MS Encarta ‘facts’ vary, depending on edition
So why is it only this division that doesn't want to piss anybody off?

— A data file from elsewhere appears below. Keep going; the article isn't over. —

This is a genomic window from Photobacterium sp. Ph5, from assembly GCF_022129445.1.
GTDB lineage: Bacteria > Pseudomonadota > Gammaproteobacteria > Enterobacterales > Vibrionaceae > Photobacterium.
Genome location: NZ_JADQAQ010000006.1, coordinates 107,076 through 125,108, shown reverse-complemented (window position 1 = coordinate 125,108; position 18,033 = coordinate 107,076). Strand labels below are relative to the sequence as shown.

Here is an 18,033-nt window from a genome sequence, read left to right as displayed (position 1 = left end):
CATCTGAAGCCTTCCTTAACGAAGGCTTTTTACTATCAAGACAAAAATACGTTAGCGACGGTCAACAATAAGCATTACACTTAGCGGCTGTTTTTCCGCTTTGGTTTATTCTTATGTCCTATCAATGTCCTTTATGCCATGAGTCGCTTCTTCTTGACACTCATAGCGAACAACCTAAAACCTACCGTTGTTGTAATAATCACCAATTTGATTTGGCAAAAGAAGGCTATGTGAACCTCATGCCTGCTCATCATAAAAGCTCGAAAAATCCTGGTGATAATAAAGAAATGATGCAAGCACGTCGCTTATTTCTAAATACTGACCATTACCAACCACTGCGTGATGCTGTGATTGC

The Wall Street Journal's researchers have clearly been busy. Careful comparisons of the various international editions of Microsoft Encarta, today's edition reports, show that in numerous cases the 'facts' are different in different editions. That in itself is quite Microsoftish. More so is the quote from Dominique Lempereur, responsible for Microsoft's international education-related business, who says that "you basically have to rewrite all of the content" for international editions. Even more so is the one from MS European marketing director Richard Lindh, who jokes that the French and British English editions give a very different impression of who won the battle of Waterloo. The WSJ gives a couple of examples, noting that in Italy Antonio Meucci, rather than the usual suspect, invented the telephone. The US edition has Edison and Brit Joseph Swan inventing the light bulb simultaneously, whereas the UK edition has Swan first. Microsoft also does a special Indian edition that "reflects the local geographical understanding" of Kashmir (i.e. it's all in India, rather than disputed territory between India and Pakistan, and has avoided offending the Turks by removing the word Kurdistan from one of its maps. The WSJ pulls its punches somewhat on this one, simply presenting the rival approach followed by Encyclopaedia Britannica and then moving on. The Britannica follows a pretty rigorous academic policy, checking out contradictions, establishing a standard viewpoint and presenting the alternatives. This, the truth as best it can be called, is surely what you're going to go to an encyclopaedia for, and an encyclopaedia that follows this policy is going to be what it's meant to be - a voice of authority. Microsoft, on the contrary, would appear to be telling people what it figures they want to hear in order to build sales, and to avoid offending anyone. Dubious is too mild a word for this approach. ®